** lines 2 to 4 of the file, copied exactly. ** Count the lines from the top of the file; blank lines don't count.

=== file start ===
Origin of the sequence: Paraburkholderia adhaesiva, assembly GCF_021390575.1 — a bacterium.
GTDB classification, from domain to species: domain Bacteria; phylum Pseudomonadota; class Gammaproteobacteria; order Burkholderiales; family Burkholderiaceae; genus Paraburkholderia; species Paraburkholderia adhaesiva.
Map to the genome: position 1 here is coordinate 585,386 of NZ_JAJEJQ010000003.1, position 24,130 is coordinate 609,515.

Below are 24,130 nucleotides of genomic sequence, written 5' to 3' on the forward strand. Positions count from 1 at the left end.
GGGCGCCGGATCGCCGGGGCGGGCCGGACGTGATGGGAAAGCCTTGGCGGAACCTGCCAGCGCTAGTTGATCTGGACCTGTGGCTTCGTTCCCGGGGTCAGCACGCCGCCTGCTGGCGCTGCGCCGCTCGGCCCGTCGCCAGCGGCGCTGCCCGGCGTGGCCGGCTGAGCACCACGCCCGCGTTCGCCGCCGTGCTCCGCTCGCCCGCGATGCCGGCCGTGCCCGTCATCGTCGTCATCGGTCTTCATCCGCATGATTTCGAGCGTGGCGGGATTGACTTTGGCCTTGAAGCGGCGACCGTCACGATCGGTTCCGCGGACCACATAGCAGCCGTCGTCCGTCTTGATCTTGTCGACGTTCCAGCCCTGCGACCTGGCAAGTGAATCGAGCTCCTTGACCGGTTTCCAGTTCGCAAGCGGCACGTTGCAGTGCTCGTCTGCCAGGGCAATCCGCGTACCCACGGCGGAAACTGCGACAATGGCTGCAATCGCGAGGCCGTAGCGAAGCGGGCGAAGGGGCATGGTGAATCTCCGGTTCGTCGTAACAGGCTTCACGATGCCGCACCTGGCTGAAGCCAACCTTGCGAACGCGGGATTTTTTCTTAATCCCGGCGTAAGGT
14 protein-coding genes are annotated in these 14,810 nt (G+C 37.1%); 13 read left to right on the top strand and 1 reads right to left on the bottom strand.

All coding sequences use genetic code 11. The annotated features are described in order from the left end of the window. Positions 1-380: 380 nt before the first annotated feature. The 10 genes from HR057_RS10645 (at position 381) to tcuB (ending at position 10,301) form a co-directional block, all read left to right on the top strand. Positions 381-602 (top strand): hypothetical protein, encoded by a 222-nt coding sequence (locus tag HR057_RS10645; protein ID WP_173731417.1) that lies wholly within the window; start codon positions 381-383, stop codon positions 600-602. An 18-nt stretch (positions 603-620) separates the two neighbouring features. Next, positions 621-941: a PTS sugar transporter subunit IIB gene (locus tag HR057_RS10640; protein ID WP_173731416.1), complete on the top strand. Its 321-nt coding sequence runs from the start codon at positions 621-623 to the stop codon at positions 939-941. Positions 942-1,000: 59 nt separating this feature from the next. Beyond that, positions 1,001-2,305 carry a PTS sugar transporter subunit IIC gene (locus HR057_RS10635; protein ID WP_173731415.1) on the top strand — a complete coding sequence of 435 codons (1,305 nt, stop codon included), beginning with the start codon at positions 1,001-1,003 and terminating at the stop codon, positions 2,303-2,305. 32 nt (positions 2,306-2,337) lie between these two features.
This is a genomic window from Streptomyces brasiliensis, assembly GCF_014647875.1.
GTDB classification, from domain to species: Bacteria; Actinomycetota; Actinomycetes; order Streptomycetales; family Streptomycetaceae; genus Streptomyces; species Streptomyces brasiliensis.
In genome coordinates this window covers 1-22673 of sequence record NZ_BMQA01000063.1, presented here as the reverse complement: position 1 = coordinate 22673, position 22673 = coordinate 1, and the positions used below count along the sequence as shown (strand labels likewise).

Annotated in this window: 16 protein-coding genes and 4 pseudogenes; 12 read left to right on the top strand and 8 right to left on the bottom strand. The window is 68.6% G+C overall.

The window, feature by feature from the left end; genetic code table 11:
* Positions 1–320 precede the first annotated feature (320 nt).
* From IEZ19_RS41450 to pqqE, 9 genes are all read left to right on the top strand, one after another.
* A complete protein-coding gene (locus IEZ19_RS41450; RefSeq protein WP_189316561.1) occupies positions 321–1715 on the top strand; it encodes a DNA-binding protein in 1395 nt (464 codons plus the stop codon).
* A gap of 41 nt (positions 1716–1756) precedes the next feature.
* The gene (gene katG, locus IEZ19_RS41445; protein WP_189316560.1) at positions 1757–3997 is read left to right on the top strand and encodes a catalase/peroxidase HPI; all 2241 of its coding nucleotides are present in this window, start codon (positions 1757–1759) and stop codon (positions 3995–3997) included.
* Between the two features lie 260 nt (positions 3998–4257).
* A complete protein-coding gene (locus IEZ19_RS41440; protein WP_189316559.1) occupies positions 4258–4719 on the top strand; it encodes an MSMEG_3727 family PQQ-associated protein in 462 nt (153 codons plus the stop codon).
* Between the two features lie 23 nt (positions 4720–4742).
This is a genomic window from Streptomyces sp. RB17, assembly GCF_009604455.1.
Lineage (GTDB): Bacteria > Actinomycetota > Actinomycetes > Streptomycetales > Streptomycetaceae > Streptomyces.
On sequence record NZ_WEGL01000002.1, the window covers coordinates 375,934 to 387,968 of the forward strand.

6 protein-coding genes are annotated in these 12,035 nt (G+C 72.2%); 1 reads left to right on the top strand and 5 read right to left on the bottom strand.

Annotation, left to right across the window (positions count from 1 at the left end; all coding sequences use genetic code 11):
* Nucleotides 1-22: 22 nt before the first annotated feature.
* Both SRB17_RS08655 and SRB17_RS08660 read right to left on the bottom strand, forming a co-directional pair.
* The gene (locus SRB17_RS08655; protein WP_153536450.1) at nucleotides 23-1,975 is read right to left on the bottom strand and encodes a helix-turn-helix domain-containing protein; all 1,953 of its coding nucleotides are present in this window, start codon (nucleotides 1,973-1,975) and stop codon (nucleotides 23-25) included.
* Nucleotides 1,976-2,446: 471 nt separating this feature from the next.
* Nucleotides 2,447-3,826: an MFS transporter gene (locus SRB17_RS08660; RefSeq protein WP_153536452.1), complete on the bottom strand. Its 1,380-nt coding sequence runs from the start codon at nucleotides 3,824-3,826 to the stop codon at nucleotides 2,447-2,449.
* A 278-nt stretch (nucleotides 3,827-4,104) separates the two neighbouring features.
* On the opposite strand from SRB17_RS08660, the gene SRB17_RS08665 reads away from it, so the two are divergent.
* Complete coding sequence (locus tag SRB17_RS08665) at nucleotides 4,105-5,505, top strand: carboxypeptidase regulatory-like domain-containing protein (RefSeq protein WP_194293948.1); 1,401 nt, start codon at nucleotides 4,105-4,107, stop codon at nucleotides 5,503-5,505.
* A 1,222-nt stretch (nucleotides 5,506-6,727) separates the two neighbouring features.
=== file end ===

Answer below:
GTDB classification, from domain to species: domain Bacteria; phylum Pseudomonadota; class Gammaproteobacteria; order Burkholderiales; family Burkholderiaceae; genus Paraburkholderia; species Paraburkholderia adhaesiva.
Map to the genome: position 1 here is coordinate 585,386 of NZ_JAJEJQ010000003.1, position 24,130 is coordinate 609,515.

Below are 24,130 nucleotides of genomic sequence, written 5' to 3' on the forward strand. Positions count from 1 at the left end.